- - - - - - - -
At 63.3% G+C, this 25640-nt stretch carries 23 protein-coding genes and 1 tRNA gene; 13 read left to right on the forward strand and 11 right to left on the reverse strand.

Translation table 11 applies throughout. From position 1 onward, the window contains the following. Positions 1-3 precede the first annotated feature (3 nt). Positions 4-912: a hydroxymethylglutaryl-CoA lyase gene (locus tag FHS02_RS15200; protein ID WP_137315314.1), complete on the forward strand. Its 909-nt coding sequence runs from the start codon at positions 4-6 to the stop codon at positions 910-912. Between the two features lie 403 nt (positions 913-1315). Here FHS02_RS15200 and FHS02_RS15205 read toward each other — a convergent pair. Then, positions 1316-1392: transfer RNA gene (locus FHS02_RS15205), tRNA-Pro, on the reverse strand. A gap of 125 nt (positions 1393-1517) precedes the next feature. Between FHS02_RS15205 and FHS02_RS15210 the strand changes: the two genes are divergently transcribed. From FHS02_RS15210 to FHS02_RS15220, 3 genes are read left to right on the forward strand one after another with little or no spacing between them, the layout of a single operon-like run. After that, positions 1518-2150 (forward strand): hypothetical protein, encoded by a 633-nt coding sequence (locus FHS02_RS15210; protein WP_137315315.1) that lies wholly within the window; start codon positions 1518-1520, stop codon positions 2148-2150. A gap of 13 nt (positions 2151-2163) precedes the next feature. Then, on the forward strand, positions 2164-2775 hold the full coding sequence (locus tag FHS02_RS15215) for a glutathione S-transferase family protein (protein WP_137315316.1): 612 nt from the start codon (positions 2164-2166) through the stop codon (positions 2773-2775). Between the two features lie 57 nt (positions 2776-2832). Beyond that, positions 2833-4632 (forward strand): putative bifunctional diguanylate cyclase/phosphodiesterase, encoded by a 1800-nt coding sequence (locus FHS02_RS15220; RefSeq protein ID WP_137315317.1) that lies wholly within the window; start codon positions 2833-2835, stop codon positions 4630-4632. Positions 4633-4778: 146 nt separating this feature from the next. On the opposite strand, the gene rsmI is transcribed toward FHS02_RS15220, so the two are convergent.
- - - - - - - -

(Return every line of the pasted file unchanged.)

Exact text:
At 63.3% G+C, this 25640-nt stretch carries 23 protein-coding genes and 1 tRNA gene; 13 read left to right on the forward strand and 11 right to left on the reverse strand.

Translation table 11 applies throughout. From position 1 onward, the window contains the following. Positions 1-3 precede the first annotated feature (3 nt). Positions 4-912: a hydroxymethylglutaryl-CoA lyase gene (locus tag FHS02_RS15200; protein ID WP_137315314.1), complete on the forward strand. Its 909-nt coding sequence runs from the start codon at positions 4-6 to the stop codon at positions 910-912. Between the two features lie 403 nt (positions 913-1315). Here FHS02_RS15200 and FHS02_RS15205 read toward each other — a convergent pair. Then, positions 1316-1392: transfer RNA gene (locus FHS02_RS15205), tRNA-Pro, on the reverse strand. A gap of 125 nt (positions 1393-1517) precedes the next feature. Between FHS02_RS15205 and FHS02_RS15210 the strand changes: the two genes are divergently transcribed. From FHS02_RS15210 to FHS02_RS15220, 3 genes are read left to right on the forward strand one after another with little or no spacing between them, the layout of a single operon-like run. After that, positions 1518-2150 (forward strand): hypothetical protein, encoded by a 633-nt coding sequence (locus FHS02_RS15210; protein WP_137315315.1) that lies wholly within the window; start codon positions 1518-1520, stop codon positions 2148-2150. A gap of 13 nt (positions 2151-2163) precedes the next feature. Then, on the forward strand, positions 2164-2775 hold the full coding sequence (locus tag FHS02_RS15215) for a glutathione S-transferase family protein (protein WP_137315316.1): 612 nt from the start codon (positions 2164-2166) through the stop codon (positions 2773-2775). Between the two features lie 57 nt (positions 2776-2832). Beyond that, positions 2833-4632 (forward strand): putative bifunctional diguanylate cyclase/phosphodiesterase, encoded by a 1800-nt coding sequence (locus FHS02_RS15220; RefSeq protein ID WP_137315317.1) that lies wholly within the window; start codon positions 2833-2835, stop codon positions 4630-4632. Positions 4633-4778: 146 nt separating this feature from the next. On the opposite strand, the gene rsmI is transcribed toward FHS02_RS15220, so the two are convergent.